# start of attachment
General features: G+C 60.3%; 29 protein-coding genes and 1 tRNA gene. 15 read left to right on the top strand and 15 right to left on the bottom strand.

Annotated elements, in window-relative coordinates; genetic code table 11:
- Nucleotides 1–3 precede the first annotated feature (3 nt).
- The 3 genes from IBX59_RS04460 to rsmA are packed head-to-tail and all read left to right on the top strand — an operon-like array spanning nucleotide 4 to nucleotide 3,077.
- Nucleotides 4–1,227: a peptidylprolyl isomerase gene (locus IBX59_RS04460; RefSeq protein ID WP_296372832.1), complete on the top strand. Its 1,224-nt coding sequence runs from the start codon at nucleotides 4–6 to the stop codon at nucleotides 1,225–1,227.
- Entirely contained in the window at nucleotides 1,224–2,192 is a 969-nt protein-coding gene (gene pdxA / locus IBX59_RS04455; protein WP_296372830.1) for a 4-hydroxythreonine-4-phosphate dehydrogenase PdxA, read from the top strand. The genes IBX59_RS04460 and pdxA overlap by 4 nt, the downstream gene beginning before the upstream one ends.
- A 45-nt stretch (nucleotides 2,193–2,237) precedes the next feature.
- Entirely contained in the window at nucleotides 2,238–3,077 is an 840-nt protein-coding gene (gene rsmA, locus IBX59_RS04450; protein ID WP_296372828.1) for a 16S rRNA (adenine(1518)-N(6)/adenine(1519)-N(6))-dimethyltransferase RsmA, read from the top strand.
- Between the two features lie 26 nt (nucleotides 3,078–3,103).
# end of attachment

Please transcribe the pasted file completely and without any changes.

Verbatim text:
General features: G+C 60.3%; 29 protein-coding genes and 1 tRNA gene. 15 read left to right on the top strand and 15 right to left on the bottom strand.

Annotated elements, in window-relative coordinates; genetic code table 11:
- Nucleotides 1–3 precede the first annotated feature (3 nt).
- The 3 genes from IBX59_RS04460 to rsmA are packed head-to-tail and all read left to right on the top strand — an operon-like array spanning nucleotide 4 to nucleotide 3,077.
- Nucleotides 4–1,227: a peptidylprolyl isomerase gene (locus IBX59_RS04460; RefSeq protein ID WP_296372832.1), complete on the top strand. Its 1,224-nt coding sequence runs from the start codon at nucleotides 4–6 to the stop codon at nucleotides 1,225–1,227.
- Entirely contained in the window at nucleotides 1,224–2,192 is a 969-nt protein-coding gene (gene pdxA / locus IBX59_RS04455; protein WP_296372830.1) for a 4-hydroxythreonine-4-phosphate dehydrogenase PdxA, read from the top strand. The genes IBX59_RS04460 and pdxA overlap by 4 nt, the downstream gene beginning before the upstream one ends.
- A 45-nt stretch (nucleotides 2,193–2,237) precedes the next feature.
- Entirely contained in the window at nucleotides 2,238–3,077 is an 840-nt protein-coding gene (gene rsmA, locus IBX59_RS04450; protein ID WP_296372828.1) for a 16S rRNA (adenine(1518)-N(6)/adenine(1519)-N(6))-dimethyltransferase RsmA, read from the top strand.
- Between the two features lie 26 nt (nucleotides 3,078–3,103).